Yaqona and peripheral economy ( Fiji).

M. Sofer

Research output: Contribution to journalArticlepeer-review

11 Scopus citations

Abstract

Commonly known around the Pacific islands as kava, yaqona is the traditional Fijian beverage. Beyond its prominent role in all rituals and ceremonial events as well as social gatherings, the yaqona plant itself became increasingly important as a cash crop for native Fijian communities located in peripheral areas. These backward regions, as represented by Kandavu island, are increasing their engagement in the cultivation and commercialization of yaqona. This is shown through the cultivation pattern of crops, distribution of income sources, and spatial pattern of yaqona flows centred on the Suva market. The main reasons for this areal specialization are: the suitability of physical conditions, combined with agrotechnical advantages; unfavourable price mechanisms which affect other crops, combined with marketing disadvantages; and the nature of the core-periphery structure of Fiji's space-economy. However, the trend of areal specialization is a form of commercial response to an increasing marginalization of the native peripheral economy, and should not be seen as a socioeconomic transfer or modification of the village mode of production into a form of advanced commercial entity, or a pivotal change towards a capitalist form of production. -Author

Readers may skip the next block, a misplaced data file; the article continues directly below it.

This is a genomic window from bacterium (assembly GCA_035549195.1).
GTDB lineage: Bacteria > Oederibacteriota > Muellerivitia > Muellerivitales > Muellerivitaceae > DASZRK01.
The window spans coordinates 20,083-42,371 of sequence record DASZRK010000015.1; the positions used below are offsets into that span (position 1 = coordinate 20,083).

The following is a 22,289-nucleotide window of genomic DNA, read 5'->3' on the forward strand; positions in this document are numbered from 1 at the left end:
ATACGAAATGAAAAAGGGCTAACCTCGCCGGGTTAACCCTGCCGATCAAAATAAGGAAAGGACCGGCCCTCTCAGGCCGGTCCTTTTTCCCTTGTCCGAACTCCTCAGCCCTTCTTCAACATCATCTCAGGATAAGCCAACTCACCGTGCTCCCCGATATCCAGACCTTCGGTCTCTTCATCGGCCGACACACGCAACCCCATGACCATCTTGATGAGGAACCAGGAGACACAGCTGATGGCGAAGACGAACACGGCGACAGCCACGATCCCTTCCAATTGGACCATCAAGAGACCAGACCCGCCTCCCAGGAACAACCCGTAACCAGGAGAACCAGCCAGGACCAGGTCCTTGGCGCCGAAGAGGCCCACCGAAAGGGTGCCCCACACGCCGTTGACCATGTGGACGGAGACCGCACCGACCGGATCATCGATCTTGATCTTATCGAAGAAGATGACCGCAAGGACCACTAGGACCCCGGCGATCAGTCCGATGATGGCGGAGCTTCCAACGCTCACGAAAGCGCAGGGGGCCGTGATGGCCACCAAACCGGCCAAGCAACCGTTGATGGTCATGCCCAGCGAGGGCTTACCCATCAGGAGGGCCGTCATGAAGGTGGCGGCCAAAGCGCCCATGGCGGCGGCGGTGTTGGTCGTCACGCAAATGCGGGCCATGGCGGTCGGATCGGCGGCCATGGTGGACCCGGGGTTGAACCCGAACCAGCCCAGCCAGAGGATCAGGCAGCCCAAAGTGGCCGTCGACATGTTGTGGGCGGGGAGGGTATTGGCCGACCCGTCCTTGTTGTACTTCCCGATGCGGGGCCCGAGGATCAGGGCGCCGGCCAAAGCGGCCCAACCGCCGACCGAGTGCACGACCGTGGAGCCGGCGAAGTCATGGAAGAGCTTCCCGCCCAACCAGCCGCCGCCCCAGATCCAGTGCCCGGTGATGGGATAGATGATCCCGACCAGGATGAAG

Original languageEnglish
Pages (from-to)415-436
Number of pages22
JournalPacific Viewpoint
Volume26
Issue number2
DOIs
StatePublished - 1985

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